Summer Research Fellowship Programme of India's Science Academies 2017
Estimation of fluoride and nitrate in
water samples using
spectrophotometer
Shubham Jain
Under the guidance of
Prof. K. Kesava Rao
Department of Chemical Engineering
Indian Institute of Science
Bangalore 560 012 (India)
July 2017
Contents
Acknowledgement 2
1 Estimation of fluoride in water samples 3
1.1 Introduction . . . . . . . . . . . . . . . . . . . . . . . . . . . . 3
1.2 Origin and Occurence . . . . . . . . . . . . . . . . . . . . . . 4
1.3 Effects . . . . . . . . . . . . . . . . . . . . . . . . . . . . . . . 4
1.4 Objective . . . . . . . . . . . . . . . . . . . . . . . . . . . . . 5
1.5 Materials and Method . . . . . . . . . . . . . . . . . . . . . . 5
1.5.1 Principle . . . . . . . . . . . . . . . . . . . . . . . . . . 5
1.5.2 Reagents and Apparatus . . . . . . . . . . . . . . . . . 6
1.5.3 Procedure . . . . . . . . . . . . . . . . . . . . . . . . . 7
1.6 Observations . . . . . . . . . . . . . . . . . . . . . . . . . . . . 8
2 Estimation of Nitrate in Groundwater 12
2.1 Introduction . . . . . . . . . . . . . . . . . . . . . . . . . . . . 12
2.2 Origin and Occurence . . . . . . . . . . . . . . . . . . . . . . 13
2.3 Effects . . . . . . . . . . . . . . . . . . . . . . . . . . . . . . . 13
2.4 Objective . . . . . . . . . . . . . . . . . . . . . . . . . . . . . 14
2.5 Materials and Method . . . . . . . . . . . . . . . . . . . . . . 14
2.5.1 Principle . . . . . . . . . . . . . . . . . . . . . . . . . . 14
2.5.2 Reagents and Apparatus . . . . . . . . . . . . . . . . . 15
2.5.3 Procedure . . . . . . . . . . . . . . . . . . . . . . . . . 15
2.6 Observations . . . . . . . . . . . . . . . . . . . . . . . . . . . . 16
3 Packed bed modelling for purification of groundwater 18
Appendix 20
References 24
1
Acknowledgement
I am thankful to Prof. K. Kesava Rao, whose encouragement, guid-
ance and support from the initial to the final level enabled me to
develop an understanding of the subject and for his constant guid-
ance throughout my period of work here. It was very interesting and
enjoyable learning process for me throughout my association with
him. I would also like to thank the Indian Academy of Sciences for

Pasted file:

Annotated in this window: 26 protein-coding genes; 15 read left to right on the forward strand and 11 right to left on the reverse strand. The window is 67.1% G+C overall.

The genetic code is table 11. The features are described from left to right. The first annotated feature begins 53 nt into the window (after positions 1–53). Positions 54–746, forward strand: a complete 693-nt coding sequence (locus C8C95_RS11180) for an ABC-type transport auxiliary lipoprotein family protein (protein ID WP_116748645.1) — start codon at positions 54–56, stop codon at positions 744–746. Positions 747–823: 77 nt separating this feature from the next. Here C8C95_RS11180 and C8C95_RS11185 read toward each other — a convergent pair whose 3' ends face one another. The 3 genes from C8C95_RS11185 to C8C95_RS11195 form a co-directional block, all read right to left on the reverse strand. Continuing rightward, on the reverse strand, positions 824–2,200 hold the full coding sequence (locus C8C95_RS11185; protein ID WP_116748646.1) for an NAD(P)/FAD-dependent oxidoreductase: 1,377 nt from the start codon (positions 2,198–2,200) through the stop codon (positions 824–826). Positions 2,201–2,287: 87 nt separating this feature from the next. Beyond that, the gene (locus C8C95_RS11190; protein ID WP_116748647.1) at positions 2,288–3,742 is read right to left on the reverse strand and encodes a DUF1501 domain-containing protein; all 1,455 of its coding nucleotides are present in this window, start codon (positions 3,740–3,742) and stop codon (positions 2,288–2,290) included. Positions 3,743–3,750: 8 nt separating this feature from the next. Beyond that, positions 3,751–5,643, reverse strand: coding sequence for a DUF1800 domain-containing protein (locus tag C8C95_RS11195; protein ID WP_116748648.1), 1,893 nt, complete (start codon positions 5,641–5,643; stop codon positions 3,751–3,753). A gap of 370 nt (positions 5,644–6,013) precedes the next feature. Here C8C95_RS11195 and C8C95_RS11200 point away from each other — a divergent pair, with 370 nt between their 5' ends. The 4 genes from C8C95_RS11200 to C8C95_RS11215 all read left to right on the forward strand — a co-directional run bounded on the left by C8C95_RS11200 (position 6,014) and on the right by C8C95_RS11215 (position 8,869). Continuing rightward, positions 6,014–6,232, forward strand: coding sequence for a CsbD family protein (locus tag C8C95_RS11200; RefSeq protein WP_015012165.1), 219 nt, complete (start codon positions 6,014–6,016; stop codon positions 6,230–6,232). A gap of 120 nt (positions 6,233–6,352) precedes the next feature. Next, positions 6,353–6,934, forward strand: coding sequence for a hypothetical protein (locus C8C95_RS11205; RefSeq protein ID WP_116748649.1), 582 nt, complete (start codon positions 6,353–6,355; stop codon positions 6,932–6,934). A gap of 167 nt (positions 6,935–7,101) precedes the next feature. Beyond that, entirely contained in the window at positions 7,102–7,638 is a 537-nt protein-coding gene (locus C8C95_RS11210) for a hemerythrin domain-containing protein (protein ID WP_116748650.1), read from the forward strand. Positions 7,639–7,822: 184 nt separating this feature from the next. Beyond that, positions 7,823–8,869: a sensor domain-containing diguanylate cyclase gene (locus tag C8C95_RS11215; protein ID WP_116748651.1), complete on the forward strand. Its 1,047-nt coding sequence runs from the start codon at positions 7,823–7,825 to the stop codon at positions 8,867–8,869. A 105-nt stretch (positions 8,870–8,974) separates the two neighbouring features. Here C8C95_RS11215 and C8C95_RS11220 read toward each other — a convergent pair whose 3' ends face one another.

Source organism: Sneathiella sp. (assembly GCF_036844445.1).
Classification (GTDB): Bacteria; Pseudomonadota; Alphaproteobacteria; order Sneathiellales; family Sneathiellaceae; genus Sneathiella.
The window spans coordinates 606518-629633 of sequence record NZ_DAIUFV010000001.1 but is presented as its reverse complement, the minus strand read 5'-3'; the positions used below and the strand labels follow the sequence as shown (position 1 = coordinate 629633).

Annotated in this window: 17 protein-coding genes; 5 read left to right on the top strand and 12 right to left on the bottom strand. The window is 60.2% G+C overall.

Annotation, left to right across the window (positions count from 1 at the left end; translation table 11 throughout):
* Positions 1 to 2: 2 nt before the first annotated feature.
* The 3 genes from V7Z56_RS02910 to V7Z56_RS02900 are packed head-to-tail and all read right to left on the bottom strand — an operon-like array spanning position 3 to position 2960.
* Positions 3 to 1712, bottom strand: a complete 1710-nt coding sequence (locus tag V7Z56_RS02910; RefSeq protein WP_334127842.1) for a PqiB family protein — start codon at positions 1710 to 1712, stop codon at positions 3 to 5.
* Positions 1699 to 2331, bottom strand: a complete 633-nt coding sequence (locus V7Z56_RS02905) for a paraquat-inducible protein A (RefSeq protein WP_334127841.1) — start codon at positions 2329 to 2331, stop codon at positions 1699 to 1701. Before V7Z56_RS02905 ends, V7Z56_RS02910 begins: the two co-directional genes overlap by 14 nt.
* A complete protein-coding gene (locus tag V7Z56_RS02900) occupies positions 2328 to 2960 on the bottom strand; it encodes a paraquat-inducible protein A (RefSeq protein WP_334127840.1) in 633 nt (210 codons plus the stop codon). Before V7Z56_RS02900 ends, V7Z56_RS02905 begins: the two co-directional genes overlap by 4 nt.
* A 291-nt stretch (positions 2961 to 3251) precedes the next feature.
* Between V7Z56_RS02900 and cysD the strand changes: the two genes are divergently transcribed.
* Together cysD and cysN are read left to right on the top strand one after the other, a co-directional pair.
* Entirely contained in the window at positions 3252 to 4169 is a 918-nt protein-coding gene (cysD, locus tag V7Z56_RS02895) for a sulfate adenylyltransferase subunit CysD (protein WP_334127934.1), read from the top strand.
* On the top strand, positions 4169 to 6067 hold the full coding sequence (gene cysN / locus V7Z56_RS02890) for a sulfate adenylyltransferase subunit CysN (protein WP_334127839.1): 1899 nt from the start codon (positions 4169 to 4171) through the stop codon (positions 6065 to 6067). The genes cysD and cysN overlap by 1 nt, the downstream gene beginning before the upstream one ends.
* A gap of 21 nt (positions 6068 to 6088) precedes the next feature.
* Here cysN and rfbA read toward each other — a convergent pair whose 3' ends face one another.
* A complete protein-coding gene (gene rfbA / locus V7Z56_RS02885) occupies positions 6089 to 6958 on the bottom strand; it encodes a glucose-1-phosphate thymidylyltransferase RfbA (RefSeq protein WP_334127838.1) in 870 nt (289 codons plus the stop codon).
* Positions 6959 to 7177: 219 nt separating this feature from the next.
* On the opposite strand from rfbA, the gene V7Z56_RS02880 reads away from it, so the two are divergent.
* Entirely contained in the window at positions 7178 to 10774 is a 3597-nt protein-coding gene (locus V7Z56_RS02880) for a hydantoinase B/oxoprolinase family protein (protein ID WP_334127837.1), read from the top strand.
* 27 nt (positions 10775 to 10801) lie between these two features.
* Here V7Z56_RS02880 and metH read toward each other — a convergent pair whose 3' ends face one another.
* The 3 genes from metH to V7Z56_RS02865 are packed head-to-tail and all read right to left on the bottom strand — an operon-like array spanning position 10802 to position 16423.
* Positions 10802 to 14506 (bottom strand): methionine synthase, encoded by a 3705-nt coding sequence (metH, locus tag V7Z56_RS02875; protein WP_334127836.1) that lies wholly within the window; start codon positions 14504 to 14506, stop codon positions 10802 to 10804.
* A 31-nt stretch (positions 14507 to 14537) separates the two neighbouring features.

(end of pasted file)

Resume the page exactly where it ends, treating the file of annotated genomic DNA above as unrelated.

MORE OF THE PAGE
providing me this wonderful opportunity.
2
Chapter 1
Estimation of fluoride in
water samples
1.1 Introduction
Groundwater is a very important source of drinking water in India
and many other countries Unfortunately,in many places the water so
obtained is polluted by fluoride. The presence of excess fluoride in
drinking water causes various diseases that are collectively referred
to as fluorosis. The total number of people affected is not kown, but
a conservative estimate would be tens of millions[1]. The earth’s up-
per crust has minerals containing fluoride, which release the fluoride
ion F
into the groundwater. This ion can enter the human body
through drinking water and other sources such as food, toothpaste
and air. A minimum amount of fluoride is required in drinking water
to prevent tooth decay[2]. However a regular intake of water con-
taining excess fluoride can cause severe diseases[3].
As fluorosis has no cure, it is essential that people drink water with
fluoride within a definite amount. According to the WHO guide-
lines([4], p.376) this limit in drinking water is 1.5 mg/L, whereas the
Indian Standard recommends 1 mg/L[5].
3
1.2 Origin and Occurence
Naturally occurring fluorides in groundwater are a result of the dis-
solution of fluoride-containing rock minerals in water [6]. The major
minerals of fluoride found in hardrock are fluorite, appatite, cryolite
etc. It is not only the presence of minerals, but also the hydrogeolog-
ical conditions contribute more towards the mobilization of fluoride
in groundwater. Alkaline groundwaters generally tend to solublize
fluoride minerals. Fluoride rich groundwaters generally have more
Mg than Ca. Salinity buildup due to extensive irrigation also con-
tribute to fluoride in ground water e.g. Haryana, Punjab. States
such as Andhra Pradesh, Tamil nadu, karnataka, Uttar Pradesh, the
occurance of high fluoride is due to prevaliing hydrogeological con-
ditions. Anthropogenic sources contributing to fluoride are mainly
mining activities, phosphate fertilizer effluents. Globally, fluoride in
groundwater is mostly due to geogenic in nature.
1.3 Effects
Ingestion of low levels of fluoride compounds is beneficial to the body
and prevents dental caries. But long term ingestion of excess fluoride
can be harmful to the body and cause a condition known as fluorosis
that affects teeth and bones. Moderate amounts of fluoride ingestion
can cause dental fluorosis, which is characterized by staining and
pitting of the teeth. In more severe cases all the enamel may be
damaged.
Chronic high-level exposure to fluoride can lead to skeletal flu-
orosis. In skeletal fluorosis, fluoride accumulates in the bone pro-
gressively over many years. The early symptoms of skeletal fluorosis